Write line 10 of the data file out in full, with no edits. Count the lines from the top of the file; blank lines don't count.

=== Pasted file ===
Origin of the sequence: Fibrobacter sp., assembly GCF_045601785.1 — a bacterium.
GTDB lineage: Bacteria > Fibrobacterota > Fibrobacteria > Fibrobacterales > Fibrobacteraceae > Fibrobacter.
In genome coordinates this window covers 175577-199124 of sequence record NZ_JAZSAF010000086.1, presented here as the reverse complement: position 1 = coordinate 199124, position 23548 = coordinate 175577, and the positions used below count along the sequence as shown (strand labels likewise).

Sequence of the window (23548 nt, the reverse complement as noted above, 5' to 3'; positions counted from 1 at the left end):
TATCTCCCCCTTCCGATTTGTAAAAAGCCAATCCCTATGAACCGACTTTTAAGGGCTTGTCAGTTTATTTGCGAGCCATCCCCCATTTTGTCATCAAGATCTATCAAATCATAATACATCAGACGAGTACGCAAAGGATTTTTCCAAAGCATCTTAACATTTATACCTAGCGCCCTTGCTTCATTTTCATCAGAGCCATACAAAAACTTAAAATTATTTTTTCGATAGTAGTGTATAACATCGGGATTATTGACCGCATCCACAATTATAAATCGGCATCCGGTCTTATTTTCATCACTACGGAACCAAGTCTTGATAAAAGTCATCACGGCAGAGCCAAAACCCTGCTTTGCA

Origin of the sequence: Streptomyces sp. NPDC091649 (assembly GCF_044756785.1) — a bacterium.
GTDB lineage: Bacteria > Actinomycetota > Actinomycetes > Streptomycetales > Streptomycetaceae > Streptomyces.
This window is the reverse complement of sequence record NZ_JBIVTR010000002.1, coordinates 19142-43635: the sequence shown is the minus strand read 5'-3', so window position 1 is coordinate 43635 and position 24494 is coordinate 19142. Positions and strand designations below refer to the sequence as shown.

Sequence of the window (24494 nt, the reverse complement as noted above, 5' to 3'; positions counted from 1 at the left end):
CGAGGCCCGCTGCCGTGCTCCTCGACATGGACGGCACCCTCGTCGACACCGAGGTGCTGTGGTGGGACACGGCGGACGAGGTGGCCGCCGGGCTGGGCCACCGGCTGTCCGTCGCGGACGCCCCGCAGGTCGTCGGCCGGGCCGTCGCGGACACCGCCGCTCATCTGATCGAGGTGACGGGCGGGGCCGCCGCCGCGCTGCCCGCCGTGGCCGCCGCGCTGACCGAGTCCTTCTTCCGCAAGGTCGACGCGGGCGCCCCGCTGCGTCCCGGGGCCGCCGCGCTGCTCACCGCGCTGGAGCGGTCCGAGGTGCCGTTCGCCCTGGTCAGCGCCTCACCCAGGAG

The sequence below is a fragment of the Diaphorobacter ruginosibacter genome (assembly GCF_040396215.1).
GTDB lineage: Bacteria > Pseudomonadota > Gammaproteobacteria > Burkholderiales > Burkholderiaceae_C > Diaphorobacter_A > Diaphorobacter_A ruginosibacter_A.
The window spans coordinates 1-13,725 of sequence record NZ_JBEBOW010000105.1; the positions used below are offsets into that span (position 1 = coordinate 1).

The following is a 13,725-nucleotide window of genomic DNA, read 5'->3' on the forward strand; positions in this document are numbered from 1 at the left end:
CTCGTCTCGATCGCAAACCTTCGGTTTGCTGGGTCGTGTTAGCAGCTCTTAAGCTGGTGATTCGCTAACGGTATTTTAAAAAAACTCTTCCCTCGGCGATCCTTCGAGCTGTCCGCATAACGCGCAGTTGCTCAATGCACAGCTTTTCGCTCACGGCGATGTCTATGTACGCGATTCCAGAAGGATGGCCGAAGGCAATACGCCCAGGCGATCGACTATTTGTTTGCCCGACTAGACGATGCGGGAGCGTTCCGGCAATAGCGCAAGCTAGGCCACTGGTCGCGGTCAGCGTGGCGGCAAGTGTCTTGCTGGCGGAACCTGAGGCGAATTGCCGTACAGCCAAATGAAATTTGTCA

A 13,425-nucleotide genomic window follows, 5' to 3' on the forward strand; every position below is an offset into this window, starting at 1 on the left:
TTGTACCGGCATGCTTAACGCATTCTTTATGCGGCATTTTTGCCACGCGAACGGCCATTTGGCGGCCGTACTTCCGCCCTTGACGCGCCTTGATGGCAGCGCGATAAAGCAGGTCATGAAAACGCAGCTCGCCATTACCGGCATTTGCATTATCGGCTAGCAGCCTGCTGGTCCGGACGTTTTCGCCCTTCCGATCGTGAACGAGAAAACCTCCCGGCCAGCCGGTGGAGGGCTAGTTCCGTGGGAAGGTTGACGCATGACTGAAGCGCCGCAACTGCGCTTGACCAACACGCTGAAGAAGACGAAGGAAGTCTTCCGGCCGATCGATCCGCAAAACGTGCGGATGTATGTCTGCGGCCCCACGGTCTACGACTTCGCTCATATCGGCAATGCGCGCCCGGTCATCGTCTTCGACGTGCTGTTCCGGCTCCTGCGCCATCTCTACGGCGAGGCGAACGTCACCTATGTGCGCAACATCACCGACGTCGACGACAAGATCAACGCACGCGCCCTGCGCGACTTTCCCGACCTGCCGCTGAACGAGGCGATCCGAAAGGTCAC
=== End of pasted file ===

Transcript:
CGAGGCCCGCTGCCGTGCTCCTCGACATGGACGGCACCCTCGTCGACACCGAGGTGCTGTGGTGGGACACGGCGGACGAGGTGGCCGCCGGGCTGGGCCACCGGCTGTCCGTCGCGGACGCCCCGCAGGTCGTCGGCCGGGCCGTCGCGGACACCGCCGCTCATCTGATCGAGGTGACGGGCGGGGCCGCCGCCGCGCTGCCCGCCGTGGCCGCCGCGCTGACCGAGTCCTTCTTCCGCAAGGTCGACGCGGGCGCCCCGCTGCGTCCCGGGGCCGCCGCGCTGCTCACCGCGCTGGAGCGGTCCGAGGTGCCGTTCGCCCTGGTCAGCGCCTCACCCAGGAG